Exposing the Dark Side of Gambling Addiction


By Annie Mueller
For Casino Watch Foundation

Once is just chance; twice is a coincidence. When numbers reach higher consistently, we need to acknowledge a real connection. True, many gamblers are retirees or family folks just having a good time, just wasting a little money. Also true is that many gamblers are involved in far more than simple gambling. Chad Hills, gambling analyst for Focus on the Family Action, said that “[a]pproximately 60 percent of Las Vegas arrestees associated with gambling, ended up testing positive for at least one drug in their system” (1).

Researcher Erik H. B. Feijen finds “robust evidence that state-level casino gambling revenues... are positively associated with these drugs possession arrests, even after controlling for the scale of casino activity, state-level (drugs) arrests and other regional characteristics” (2). Specific cases range from “small-time,” individual drug arrests (3) to entire drug-smuggling operations (4) to many drug-related money laundering activities. Money laundering is a common enough problem at casinos that in 2005 the U.S. Immigration and Customs Enforcement Unit set up a booth at the 5th Annual Global Gaming Expo in order “to educate the international casino and gaming industry on the vulnerabilities of money laundering through casinos” (5).

But “education” is not always the source of vulnerability in casinos. Simple ignorance does open up a plethora of possibilities for criminal activity; so does conscious denial of the criminal problem or, worse, voluntary involvement in it. Ignorance, denial, and involvement on the part of casino executives and employees contribute to the drug and money-laundering scandals that continue to occur across the U.S. in gambling establishments.

A December 2005 U.S. Money Laundering Threat Assessment noted the “notable development... of Native American casinos... These tribal casinos are mov- ing rapidly from relative obscurity within the casino industry to a prominent position with ample potential for money laundering and other types of financial crimes.” Additionally, the report stated that “[a] constant threat at casinos is insiders taking advantage of their position either to steal or assist others with money laundering” (6).

Mercury News reported the July, 2007, arrest of an alleged drug smuggler who purportedly “laundered millions of dollars from illegal drug sales at Las Vegas casinos and elsewhere” according to the U.S. government (7).

Those involved often stand to gain in illicit profits much more than they risk losing to regulatory fines and taxes if they, or their casinos, are incriminated in such activities. Much more than education is needed; what is needed is an end to the legalized gambling that so easily creates – and maintains – these criminal opportunities.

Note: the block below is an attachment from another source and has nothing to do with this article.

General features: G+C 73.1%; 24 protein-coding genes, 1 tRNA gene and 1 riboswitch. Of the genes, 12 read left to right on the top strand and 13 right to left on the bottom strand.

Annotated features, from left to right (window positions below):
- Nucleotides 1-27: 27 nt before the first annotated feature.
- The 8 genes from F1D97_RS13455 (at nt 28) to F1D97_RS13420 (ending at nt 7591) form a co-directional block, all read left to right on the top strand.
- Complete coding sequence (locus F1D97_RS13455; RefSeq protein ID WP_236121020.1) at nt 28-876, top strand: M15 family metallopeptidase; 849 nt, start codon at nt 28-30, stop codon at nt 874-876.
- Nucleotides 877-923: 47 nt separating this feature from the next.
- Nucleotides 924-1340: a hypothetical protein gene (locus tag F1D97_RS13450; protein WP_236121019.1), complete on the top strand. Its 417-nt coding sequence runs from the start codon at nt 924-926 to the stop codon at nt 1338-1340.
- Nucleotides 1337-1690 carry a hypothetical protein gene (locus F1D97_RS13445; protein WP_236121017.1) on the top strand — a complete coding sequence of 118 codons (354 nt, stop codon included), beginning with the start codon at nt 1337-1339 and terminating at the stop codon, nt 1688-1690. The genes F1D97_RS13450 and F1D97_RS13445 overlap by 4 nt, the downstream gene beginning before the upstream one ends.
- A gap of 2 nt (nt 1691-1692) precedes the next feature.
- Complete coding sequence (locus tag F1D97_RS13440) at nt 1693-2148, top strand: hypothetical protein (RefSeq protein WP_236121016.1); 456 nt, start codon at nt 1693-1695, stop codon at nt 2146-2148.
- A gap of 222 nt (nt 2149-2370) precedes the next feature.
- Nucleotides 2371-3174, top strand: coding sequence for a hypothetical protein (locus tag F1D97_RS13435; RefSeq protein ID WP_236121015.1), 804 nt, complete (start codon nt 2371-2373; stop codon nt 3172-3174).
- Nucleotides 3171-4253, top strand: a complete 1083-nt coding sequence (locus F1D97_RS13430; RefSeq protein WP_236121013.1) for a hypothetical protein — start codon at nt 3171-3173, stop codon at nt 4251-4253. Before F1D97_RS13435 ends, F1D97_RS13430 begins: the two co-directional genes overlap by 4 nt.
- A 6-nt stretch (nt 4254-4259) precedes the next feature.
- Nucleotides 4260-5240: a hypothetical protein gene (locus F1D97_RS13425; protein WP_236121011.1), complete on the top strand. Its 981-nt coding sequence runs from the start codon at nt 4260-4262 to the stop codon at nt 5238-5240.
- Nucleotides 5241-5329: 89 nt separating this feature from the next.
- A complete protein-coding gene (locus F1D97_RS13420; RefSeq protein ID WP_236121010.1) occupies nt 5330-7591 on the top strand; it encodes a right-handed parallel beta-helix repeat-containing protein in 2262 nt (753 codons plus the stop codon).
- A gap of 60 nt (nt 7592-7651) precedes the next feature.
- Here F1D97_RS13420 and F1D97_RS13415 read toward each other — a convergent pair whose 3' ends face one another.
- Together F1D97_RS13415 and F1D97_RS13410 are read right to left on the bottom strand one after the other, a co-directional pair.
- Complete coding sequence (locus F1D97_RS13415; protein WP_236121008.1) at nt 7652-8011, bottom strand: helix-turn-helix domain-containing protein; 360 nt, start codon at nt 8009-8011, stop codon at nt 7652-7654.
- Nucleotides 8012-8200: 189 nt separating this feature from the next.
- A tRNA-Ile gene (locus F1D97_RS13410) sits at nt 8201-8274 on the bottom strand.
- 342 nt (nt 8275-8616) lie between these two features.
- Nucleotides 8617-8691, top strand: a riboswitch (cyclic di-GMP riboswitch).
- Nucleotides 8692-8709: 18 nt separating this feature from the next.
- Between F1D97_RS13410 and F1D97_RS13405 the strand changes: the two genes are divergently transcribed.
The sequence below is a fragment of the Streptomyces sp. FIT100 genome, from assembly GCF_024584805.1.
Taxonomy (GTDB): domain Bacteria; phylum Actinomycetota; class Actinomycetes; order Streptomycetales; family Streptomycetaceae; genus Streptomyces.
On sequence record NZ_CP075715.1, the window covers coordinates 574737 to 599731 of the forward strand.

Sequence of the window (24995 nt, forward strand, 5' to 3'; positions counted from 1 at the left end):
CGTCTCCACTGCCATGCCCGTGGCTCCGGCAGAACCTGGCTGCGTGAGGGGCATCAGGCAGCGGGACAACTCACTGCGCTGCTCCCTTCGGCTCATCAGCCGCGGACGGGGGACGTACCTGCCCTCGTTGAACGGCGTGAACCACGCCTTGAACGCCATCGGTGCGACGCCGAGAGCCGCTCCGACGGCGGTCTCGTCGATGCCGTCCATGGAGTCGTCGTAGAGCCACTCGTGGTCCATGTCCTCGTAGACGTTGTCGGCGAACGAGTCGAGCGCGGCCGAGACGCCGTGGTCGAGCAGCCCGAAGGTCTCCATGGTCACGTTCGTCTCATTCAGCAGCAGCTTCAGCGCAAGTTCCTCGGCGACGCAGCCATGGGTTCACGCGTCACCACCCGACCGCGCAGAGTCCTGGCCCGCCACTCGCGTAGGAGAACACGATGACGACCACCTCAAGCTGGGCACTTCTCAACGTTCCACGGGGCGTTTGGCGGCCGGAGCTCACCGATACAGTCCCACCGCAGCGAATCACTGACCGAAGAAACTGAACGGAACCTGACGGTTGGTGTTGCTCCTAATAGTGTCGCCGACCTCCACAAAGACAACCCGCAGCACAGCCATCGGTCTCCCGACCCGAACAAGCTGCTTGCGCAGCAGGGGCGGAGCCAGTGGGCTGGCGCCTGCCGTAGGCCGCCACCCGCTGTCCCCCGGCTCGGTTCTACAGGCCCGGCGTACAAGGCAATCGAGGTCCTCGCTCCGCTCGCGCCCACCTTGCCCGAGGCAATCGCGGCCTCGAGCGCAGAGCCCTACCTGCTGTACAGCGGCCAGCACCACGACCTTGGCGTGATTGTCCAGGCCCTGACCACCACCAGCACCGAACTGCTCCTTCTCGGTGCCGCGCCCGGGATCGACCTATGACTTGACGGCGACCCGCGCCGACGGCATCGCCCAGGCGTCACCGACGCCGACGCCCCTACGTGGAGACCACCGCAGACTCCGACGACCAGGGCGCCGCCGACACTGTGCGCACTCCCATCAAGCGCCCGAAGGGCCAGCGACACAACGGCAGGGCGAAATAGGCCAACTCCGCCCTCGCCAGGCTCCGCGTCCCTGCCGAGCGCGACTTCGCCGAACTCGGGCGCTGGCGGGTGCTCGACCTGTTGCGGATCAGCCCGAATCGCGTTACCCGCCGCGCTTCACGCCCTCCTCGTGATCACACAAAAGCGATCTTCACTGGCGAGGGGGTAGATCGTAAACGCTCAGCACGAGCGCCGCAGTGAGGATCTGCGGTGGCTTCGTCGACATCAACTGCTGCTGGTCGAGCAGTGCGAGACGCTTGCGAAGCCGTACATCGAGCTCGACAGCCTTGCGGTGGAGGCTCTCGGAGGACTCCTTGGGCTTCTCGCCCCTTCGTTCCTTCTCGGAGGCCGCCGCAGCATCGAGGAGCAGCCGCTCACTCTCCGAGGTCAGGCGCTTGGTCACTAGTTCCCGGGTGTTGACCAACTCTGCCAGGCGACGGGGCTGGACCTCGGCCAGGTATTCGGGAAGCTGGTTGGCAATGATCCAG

1. Focus on the Family Action – Citizenlink.com. “Gambling Cities Linked to Drug Abuse.” 23 August 2007.
2. Social Science Research Network. "Estimating the Impact of Illicit Drugs Use on Gambling Behavior: Evidence from the U.S. Casino Industry and Drugs Arrests" (January 24, 2007). Feijen, Erik H.B.
3. For example, from Online Casino News: “Timothy M. Hillenbrand of Citrus Heights, California, has been sentenced to two years in jail after getting caught with $25,000 worth of cocaine, ecstasy and marijuana, which he was planning on selling at a Nevada casino.” OCN Staff. 15 November 2005.
http://www.onlinecasino­ news.com/20051115/man_caught_with_drugs_in_nevada_ecd.aspx
4. A crime ring operating out of Melbourne brought Asian gamblers into their operations: [the crime ring] “offers loans to gamblers who have accrued gambling debts, and when the debts are not paid on time, they offer the indebted gamblers an opportunity to pay off the loans by smuggling drugs.” Online Casino News. 13 August 2005.
 http://www.onlinecasino­ news.com/20050813/organized_crime_used_crown_casino_to_attract_drug_runn ers_and_launder_ded.aspx 
5. U.S. Immigration and Customs Enforcement; The Cornerstone Report, Volume 2, Issue 3. “ICE Gets Its Message Out To The Gaming Industry At The G2E Expo.” 
6. U.S. Treasury. “U.S. Money Laundering Threat Assessment.” December 2005. 60­ 61.
7. San Jose Mercury News. “Alleged Drug Trafficker Jailed in U.S.” Mark Sherman for the Associated Press. 24 July 2007.